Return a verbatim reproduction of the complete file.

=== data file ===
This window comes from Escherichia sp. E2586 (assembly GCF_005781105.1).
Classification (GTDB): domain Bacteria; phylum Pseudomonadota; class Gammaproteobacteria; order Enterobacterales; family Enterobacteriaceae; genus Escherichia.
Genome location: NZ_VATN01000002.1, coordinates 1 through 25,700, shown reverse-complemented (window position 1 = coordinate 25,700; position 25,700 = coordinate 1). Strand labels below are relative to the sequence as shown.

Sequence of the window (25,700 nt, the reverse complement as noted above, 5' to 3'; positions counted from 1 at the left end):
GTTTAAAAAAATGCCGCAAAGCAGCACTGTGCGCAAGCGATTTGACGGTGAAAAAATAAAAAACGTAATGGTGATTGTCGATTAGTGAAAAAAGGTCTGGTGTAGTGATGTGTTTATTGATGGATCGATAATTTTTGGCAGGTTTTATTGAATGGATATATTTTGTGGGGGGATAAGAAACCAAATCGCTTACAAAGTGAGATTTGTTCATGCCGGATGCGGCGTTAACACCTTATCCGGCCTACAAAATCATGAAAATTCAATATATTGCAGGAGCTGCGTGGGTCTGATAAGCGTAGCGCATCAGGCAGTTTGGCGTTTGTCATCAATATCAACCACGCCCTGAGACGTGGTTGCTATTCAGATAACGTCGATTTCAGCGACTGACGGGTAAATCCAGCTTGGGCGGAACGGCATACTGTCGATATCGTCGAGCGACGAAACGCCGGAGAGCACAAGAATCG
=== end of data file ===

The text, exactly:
This window comes from Escherichia sp. E2586 (assembly GCF_005781105.1).
Classification (GTDB): domain Bacteria; phylum Pseudomonadota; class Gammaproteobacteria; order Enterobacterales; family Enterobacteriaceae; genus Escherichia.
Genome location: NZ_VATN01000002.1, coordinates 1 through 25,700, shown reverse-complemented (window position 1 = coordinate 25,700; position 25,700 = coordinate 1). Strand labels below are relative to the sequence as shown.

Sequence of the window (25,700 nt, the reverse complement as noted above, 5' to 3'; positions counted from 1 at the left end):
GTTTAAAAAAATGCCGCAAAGCAGCACTGTGCGCAAGCGATTTGACGGTGAAAAAATAAAAAACGTAATGGTGATTGTCGATTAGTGAAAAAAGGTCTGGTGTAGTGATGTGTTTATTGATGGATCGATAATTTTTGGCAGGTTTTATTGAATGGATATATTTTGTGGGGGGATAAGAAACCAAATCGCTTACAAAGTGAGATTTGTTCATGCCGGATGCGGCGTTAACACCTTATCCGGCCTACAAAATCATGAAAATTCAATATATTGCAGGAGCTGCGTGGGTCTGATAAGCGTAGCGCATCAGGCAGTTTGGCGTTTGTCATCAATATCAACCACGCCCTGAGACGTGGTTGCTATTCAGATAACGTCGATTTCAGCGACTGACGGGTAAATCCAGCTTGGGCGGAACGGCATACTGTCGATATCGTCGAGCGACGAAACGCCGGAGAGCACAAGAATCG